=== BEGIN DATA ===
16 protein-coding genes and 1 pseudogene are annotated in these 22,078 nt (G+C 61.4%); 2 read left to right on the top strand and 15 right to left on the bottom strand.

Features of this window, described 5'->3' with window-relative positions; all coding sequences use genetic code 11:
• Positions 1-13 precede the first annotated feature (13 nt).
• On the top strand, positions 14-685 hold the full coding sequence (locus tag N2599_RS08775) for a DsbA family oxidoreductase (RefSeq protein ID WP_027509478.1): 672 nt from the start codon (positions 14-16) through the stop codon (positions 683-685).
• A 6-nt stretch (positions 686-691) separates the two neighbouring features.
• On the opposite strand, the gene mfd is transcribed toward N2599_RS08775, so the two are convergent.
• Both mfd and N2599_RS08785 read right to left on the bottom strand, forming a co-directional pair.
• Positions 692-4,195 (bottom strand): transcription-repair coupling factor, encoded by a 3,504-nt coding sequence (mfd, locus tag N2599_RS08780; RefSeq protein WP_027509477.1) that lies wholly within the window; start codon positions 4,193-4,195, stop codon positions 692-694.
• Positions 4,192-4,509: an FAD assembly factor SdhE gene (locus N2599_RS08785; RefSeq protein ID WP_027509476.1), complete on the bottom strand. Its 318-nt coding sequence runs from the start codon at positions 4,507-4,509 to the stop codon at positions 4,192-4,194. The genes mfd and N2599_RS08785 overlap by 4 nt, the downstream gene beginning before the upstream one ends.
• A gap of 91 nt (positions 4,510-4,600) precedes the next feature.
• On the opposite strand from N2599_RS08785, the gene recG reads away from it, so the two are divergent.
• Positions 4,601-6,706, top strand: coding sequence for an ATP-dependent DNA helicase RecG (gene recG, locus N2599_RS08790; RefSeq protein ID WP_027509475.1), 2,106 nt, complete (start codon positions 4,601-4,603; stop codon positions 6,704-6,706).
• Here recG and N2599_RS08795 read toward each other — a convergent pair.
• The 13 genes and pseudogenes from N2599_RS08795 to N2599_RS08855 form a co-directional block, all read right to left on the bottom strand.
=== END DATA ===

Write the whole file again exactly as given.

16 protein-coding genes and 1 pseudogene are annotated in these 22,078 nt (G+C 61.4%); 2 read left to right on the top strand and 15 right to left on the bottom strand.

Features of this window, described 5'->3' with window-relative positions; all coding sequences use genetic code 11:
• Positions 1-13 precede the first annotated feature (13 nt).
• On the top strand, positions 14-685 hold the full coding sequence (locus tag N2599_RS08775) for a DsbA family oxidoreductase (RefSeq protein ID WP_027509478.1): 672 nt from the start codon (positions 14-16) through the stop codon (positions 683-685).
• A 6-nt stretch (positions 686-691) separates the two neighbouring features.
• On the opposite strand, the gene mfd is transcribed toward N2599_RS08775, so the two are convergent.
• Both mfd and N2599_RS08785 read right to left on the bottom strand, forming a co-directional pair.
• Positions 692-4,195 (bottom strand): transcription-repair coupling factor, encoded by a 3,504-nt coding sequence (mfd, locus tag N2599_RS08780; RefSeq protein WP_027509477.1) that lies wholly within the window; start codon positions 4,193-4,195, stop codon positions 692-694.
• Positions 4,192-4,509: an FAD assembly factor SdhE gene (locus N2599_RS08785; RefSeq protein ID WP_027509476.1), complete on the bottom strand. Its 318-nt coding sequence runs from the start codon at positions 4,507-4,509 to the stop codon at positions 4,192-4,194. The genes mfd and N2599_RS08785 overlap by 4 nt, the downstream gene beginning before the upstream one ends.
• A gap of 91 nt (positions 4,510-4,600) precedes the next feature.
• On the opposite strand from N2599_RS08785, the gene recG reads away from it, so the two are divergent.
• Positions 4,601-6,706, top strand: coding sequence for an ATP-dependent DNA helicase RecG (gene recG, locus N2599_RS08790; RefSeq protein ID WP_027509475.1), 2,106 nt, complete (start codon positions 4,601-4,603; stop codon positions 6,704-6,706).
• Here recG and N2599_RS08795 read toward each other — a convergent pair.
• The 13 genes and pseudogenes from N2599_RS08795 to N2599_RS08855 form a co-directional block, all read right to left on the bottom strand.